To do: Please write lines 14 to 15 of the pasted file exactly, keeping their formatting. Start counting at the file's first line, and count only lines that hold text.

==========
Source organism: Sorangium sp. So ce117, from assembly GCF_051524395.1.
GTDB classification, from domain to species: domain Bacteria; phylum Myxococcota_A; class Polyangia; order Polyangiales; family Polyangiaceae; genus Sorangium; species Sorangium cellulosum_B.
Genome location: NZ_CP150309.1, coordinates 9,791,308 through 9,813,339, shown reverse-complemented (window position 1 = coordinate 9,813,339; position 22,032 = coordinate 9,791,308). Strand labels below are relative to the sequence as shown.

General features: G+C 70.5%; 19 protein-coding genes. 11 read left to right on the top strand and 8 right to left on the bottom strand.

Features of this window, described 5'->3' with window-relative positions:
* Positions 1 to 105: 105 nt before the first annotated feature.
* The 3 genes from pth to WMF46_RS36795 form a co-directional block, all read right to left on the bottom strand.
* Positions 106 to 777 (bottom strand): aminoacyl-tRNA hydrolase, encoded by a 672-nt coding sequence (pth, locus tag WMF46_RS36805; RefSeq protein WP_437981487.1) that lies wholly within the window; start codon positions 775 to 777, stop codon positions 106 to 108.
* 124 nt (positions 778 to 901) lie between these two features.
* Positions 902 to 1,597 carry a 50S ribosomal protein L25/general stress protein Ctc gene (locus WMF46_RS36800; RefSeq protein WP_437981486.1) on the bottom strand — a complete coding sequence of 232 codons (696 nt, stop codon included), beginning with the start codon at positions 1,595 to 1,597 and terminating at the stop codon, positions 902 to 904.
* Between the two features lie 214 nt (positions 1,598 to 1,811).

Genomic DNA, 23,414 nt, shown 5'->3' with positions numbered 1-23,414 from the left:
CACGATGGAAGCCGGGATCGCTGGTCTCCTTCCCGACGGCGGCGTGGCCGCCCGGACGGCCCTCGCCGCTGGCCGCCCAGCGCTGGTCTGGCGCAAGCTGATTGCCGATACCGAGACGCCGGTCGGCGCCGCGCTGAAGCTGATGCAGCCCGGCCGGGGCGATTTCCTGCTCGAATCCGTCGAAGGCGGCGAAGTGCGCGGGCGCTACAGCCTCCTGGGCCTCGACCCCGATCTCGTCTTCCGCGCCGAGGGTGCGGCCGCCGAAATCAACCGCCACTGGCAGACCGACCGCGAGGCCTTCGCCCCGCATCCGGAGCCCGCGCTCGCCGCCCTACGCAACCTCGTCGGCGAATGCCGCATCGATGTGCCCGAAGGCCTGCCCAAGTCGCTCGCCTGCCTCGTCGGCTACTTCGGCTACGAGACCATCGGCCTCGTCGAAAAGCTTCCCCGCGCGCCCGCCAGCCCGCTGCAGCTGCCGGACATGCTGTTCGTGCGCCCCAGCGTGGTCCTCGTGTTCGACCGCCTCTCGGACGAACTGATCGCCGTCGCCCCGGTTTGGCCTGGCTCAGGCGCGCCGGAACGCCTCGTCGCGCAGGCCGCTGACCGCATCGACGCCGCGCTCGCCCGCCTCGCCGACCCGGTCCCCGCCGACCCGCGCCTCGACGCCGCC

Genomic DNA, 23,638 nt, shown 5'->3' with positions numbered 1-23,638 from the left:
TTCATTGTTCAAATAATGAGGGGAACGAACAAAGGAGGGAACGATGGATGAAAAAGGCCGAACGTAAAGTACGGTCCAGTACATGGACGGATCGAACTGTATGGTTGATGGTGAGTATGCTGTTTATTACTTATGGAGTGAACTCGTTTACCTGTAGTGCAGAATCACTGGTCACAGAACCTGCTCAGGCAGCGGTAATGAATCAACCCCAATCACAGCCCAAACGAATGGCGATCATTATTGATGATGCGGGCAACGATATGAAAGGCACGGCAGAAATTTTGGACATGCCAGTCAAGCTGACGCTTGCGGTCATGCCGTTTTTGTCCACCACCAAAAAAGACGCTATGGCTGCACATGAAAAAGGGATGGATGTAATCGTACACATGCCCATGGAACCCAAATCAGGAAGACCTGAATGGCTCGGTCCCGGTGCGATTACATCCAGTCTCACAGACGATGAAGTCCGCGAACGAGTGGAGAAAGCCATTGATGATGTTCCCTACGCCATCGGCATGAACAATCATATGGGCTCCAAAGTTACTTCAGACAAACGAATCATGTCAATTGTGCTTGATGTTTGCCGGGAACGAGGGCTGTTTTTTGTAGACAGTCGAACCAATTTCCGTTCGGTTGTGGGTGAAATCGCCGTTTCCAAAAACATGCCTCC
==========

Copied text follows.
Genomic DNA, 23,638 nt, shown 5'->3' with positions numbered 1-23,638 from the left:
TTCATTGTTCAAATAATGAGGGGAACGAACAAAGGAGGGAACGATGGATGAAAAAGGCCGAACGTAAAGTACGGTCCAGTACATGGACGGATCGAACTGTATGGTTGATGGTGAGTATGCTGTTTATTACTTATGGAGTGAACTCGTTTACCTGTAGTGCAGAATCACTGGTCACAGAACCTGCTCAGGCAGCGGTAATGAATCAACCCCAATCACAGCCCAAACGAATGGCGATCATTATTGATGATGCGGGCAACGATATGAAAGGCACGGCAGAAATTTTGGACATGCCAGTCAAGCTGACGCTTGCGGTCATGCCGTTTTTGTCCACCACCAAAAAAGACGCTATGGCTGCACATGAAAAAGGGATGGATGTAATCGTACACATGCCCATGGAACCCAAATCAGGAAGACCTGAATGGCTCGGTCCCGGTGCGATTACATCCAGTCTCACAGACGATGAAGTCCGCGAACGAGTGGAGAAAGCCATTGATGATGTTCCCTACGCCATCGGCATGAACAATCATATGGGCTCCAAAGTTACTTCAGACAAACGAATCATGTCAATTGTGCTTGATGTTTGCCGGGAACGAGGGCTGTTTTTTGTAGACAGTCGAACCAATTTCCGTTCGGTTGTGGGTGAAATCGCCGTTTCCAAAAACATGCCTCC